From JDSupra, Richard Meneghello discusses developments in the Grubhub case that was decided in favor of Grubhub 3 years ago. Since the initial Grubhub decision, the California Supreme Court adopted the ABC test, the California legislature passed AB5, and then the voters voted for Proposition 22 which allows drivers to be independent contractors. Richard reviews the history and discusses what’s happening now. Richard writes:
A federal appeals court just resurrected a pivotal gig economy battle that at one time seemed to be the center of the legal universe – but for a variety of reasons seems much less important these days. The 9th Circuit Court of Appeals issued a brief administrative order on January 28 that took the landmark Lawson v. Grubhub case out of suspended animation and placed it back on its active docket, ready to be argued and eventually decided. But thanks to a recent California Supreme Court decision and a critical ballot measure outcome, the outcome seems fairly predictable while the overall stakes seem much lower. What do gig economy employers need to know about this recent activity?
Quick Recap: What Happened?
You can be forgiven for not recalling exactly where we are in this latest chapter of a long-running legal battle. After all, it’s been almost a year-and-a-half since the last activity occurred in this case. So here’s the quick recap. Gig economy stalwart Grubhub squared off with a former driver, Raef Lawson, in the nation’s first-ever gig economy misclassification trial in late 2017, leading to a victory for Grubhub in February 2018. Things took a turn for the worse in April 2018 when the California Supreme Court dropped a bombshell and changed the state’s misclassification standard with its infamous Dynamex decision, which ushered in the notorious ABC test.
Lawson’s attorneys argued that he should now be declared the victor given the new standard, and filed an appeal with the 9th Circuit Court of Appeals way back in May 2018. Many businesses have been waiting on pins and needles since then to see how things would turn out. Would the court apply the new standard, making it much harder for Grubhub to prevail? Or would it apply the same standard that had been in place when the dispute actually arose?
The parties submitted an opening appeals brief in November 2018, the response brief in January 2019, and the reply brief in March 2019. And since then: crickets. In September 2019, the appeals court officially put the case on hold while it waited to hear from the California Supreme Court on whether the new ABC test should be applied retroactively to the case, or whether the appeal would apply the older flexible misclassification test that had been in place at the time the trial took place.
Two Big Intervening Events Have Happened
In the year-plus since the case was put on ice, two very big things happened (and we’re not talking about the life-changing pandemic and the crucial presidential election).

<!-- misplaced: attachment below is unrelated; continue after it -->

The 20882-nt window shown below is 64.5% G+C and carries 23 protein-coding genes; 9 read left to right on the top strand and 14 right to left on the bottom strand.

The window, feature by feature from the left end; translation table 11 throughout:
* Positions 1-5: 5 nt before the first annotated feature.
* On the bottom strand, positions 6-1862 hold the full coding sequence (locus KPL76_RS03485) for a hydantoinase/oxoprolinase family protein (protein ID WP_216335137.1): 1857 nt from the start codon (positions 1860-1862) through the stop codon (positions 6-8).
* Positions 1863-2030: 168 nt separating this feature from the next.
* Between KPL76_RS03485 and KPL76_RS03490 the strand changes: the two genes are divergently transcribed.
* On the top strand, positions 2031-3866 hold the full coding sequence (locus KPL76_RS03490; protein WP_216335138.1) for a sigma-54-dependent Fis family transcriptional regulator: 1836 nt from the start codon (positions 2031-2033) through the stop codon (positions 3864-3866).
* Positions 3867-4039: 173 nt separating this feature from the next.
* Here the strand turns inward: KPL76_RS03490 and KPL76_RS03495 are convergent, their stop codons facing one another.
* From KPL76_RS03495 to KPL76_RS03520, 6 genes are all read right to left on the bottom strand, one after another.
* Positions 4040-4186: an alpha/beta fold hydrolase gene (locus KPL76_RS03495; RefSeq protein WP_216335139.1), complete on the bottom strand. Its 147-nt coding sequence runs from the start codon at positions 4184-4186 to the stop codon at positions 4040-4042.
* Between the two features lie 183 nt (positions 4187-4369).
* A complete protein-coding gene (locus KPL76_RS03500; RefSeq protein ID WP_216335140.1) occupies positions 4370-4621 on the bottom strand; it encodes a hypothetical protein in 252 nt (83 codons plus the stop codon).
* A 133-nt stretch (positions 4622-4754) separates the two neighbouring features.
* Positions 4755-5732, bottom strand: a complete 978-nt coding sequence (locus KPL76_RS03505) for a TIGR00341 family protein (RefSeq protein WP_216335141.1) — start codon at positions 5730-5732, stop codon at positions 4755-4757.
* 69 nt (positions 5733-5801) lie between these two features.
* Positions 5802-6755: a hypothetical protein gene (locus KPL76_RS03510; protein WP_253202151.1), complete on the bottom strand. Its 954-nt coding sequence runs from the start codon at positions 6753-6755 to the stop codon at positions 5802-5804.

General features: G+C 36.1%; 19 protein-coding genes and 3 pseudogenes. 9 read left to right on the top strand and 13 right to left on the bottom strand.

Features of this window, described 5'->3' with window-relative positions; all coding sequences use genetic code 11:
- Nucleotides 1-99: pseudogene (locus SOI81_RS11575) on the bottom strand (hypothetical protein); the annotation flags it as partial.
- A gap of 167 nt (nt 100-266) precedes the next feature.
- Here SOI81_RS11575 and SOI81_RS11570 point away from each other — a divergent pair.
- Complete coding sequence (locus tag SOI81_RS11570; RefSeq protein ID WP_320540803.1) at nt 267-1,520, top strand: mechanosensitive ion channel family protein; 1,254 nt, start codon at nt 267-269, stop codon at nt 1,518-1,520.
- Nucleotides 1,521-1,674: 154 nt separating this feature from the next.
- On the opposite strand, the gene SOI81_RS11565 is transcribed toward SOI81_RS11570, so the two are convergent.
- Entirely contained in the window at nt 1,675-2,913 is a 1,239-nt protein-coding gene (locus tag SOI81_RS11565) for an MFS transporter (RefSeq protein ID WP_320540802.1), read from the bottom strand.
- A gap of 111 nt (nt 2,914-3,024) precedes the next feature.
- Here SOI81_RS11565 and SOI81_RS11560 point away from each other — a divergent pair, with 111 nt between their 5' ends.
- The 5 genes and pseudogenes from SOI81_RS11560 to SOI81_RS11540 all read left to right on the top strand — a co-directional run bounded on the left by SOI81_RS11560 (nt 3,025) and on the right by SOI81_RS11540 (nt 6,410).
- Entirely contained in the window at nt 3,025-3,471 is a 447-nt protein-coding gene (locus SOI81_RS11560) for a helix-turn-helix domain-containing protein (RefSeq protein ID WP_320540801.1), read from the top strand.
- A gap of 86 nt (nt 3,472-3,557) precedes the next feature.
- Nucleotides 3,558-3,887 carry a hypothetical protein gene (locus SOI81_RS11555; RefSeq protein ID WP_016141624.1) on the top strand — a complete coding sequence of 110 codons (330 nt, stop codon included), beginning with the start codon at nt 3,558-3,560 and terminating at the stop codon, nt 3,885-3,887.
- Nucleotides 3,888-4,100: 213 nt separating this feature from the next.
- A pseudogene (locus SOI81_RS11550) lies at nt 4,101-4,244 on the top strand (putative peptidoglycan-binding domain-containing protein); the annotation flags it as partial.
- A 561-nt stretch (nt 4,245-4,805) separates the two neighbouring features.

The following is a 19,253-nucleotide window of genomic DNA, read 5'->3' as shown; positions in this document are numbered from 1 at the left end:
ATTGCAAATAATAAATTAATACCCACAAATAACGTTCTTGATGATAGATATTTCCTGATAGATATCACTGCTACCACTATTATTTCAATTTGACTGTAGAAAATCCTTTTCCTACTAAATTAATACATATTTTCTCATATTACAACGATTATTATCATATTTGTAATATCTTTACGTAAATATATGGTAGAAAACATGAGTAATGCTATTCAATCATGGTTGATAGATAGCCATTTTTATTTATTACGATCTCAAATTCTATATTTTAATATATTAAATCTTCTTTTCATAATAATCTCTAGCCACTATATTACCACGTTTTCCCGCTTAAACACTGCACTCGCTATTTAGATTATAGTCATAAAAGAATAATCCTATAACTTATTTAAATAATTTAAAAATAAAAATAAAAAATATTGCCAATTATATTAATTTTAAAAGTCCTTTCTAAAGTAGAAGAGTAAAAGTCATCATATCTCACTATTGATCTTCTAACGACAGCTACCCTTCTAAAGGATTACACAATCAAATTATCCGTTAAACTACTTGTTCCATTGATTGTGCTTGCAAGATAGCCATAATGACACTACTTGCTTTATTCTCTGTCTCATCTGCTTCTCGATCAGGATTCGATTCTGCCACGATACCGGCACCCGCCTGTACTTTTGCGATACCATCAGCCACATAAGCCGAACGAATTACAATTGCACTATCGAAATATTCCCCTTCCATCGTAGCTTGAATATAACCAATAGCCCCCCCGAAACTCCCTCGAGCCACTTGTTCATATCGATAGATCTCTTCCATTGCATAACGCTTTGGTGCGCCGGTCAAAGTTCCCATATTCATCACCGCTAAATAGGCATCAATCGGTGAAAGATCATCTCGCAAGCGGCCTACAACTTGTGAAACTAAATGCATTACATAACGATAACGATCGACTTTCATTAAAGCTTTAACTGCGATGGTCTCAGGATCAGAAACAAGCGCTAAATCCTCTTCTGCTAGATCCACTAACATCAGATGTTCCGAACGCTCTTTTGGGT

- In January 2021, the California Supreme Court held that the ABC test does, in fact, apply on a retroactive basis. The court held that the brand-new ABC test “was within the scope of what employers reasonably could have foreseen” and that prior court decisions should have put businesses on notice of the potential expansiveness of the employment definition within California.
- But even before then, on Election Day 2020, California voters approved Proposition 22, a ballot measure that confirms the independent contractor status of certain rideshare and delivery drivers. The new law went into effect on December 16, 2020, meaning that most drivers who perform work for Grubhub are considered independent contractors for all purposes under state law.
Where Do We Stand?
These two steps mean two very significant things. First, unfortunately for Grubhub and many other gig economy companies, courts in California (and those federal courts interpreting California state law) will now interpret the ABC test as having been in effect on a retroactive basis. In other words, businesses should have known that the restrictive test would be applied to misclassification challenges and should have adjusted their business models accordingly.
What this means for the litigation is that the 9th Circuit will now revisit the facts and evidence from the Lawson trial and apply the ABC test instead of the flexible standard that had originally governed the case, determining whether Lawson was an employee or contractor using this new burdensome standard. And given the way that most courts have interpreted the ABC test, it seems most likely – though not completely preordained – that Grubhub has an uphill climb.
But the other big news – that California voters changed the law for delivery and rideshare drivers so that the ABC test doesn’t apply – means that the scope of any victory Lawson may achieve will pale in comparison to what many worker advocates originally intended. Any recovery he achieves will be cut off as of the date the law changed (if it spans that far in the first place) – but, more importantly, any other workers hoping to launch similar legal challenges against Grubhub will find only a brick wall instead of the fertile ground they assumed they would find.
The 9th Circuit has a few options at its disposal at this point. It could decide to render an opinion in the case, applying the evidence that had been taken at the original trial to the ABC test instead of the flexible standard that had been the law of the land back in February 2018. Or it could decide that further evidence is needed – after all, the trial was tailored to the legal standards in effect at the time, and both parties might feel they have some more information to share now that a new standard is in place – and send the case back down to the trial court for further proceedings.
We’ll keep an eye on the developments and report back as events warrant.